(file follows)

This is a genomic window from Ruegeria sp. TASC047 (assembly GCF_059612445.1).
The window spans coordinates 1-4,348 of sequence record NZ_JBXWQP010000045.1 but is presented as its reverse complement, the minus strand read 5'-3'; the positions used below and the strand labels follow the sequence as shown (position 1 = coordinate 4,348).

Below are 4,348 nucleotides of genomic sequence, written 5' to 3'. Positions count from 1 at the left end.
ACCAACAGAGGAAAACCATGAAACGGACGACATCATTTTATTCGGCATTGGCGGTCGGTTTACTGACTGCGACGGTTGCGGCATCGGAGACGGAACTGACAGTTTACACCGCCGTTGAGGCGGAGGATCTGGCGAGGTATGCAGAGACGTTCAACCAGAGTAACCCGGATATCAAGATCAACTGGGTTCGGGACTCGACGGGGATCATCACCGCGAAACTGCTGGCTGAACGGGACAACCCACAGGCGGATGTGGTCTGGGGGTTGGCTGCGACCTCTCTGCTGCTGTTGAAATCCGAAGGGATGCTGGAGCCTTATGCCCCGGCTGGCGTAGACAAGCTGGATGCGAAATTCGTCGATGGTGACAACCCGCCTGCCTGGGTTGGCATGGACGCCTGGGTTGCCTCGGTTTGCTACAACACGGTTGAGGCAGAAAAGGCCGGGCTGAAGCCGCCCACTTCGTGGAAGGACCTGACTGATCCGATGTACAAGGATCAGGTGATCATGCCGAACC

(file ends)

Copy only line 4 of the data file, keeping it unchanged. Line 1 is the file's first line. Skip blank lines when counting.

ACCAACAGAGGAAAACCATGAAACGGACGACATCATTTTATTCGGCATTGGCGGTCGGTTTACTGACTGCGACGGTTGCGGCATCGGAGACGGAACTGACAGTTTACACCGCCGTTGAGGCGGAGGATCTGGCGAGGTATGCAGAGACGTTCAACCAGAGTAACCCGGATATCAAGATCAACTGGGTTCGGGACTCGACGGGGATCATCACCGCGAAACTGCTGGCTGAACGGGACAACCCACAGGCGGATGTGGTCTGGGGGTTGGCTGCGACCTCTCTGCTGCTGTTGAAATCCGAAGGGATGCTGGAGCCTTATGCCCCGGCTGGCGTAGACAAGCTGGATGCGAAATTCGTCGATGGTGACAACCCGCCTGCCTGGGTTGGCATGGACGCCTGGGTTGCCTCGGTTTGCTACAACACGGTTGAGGCAGAAAAGGCCGGGCTGAAGCCGCCCACTTCGTGGAAGGACCTGACTGATCCGATGTACAAGGATCAGGTGATCATGCCGAACC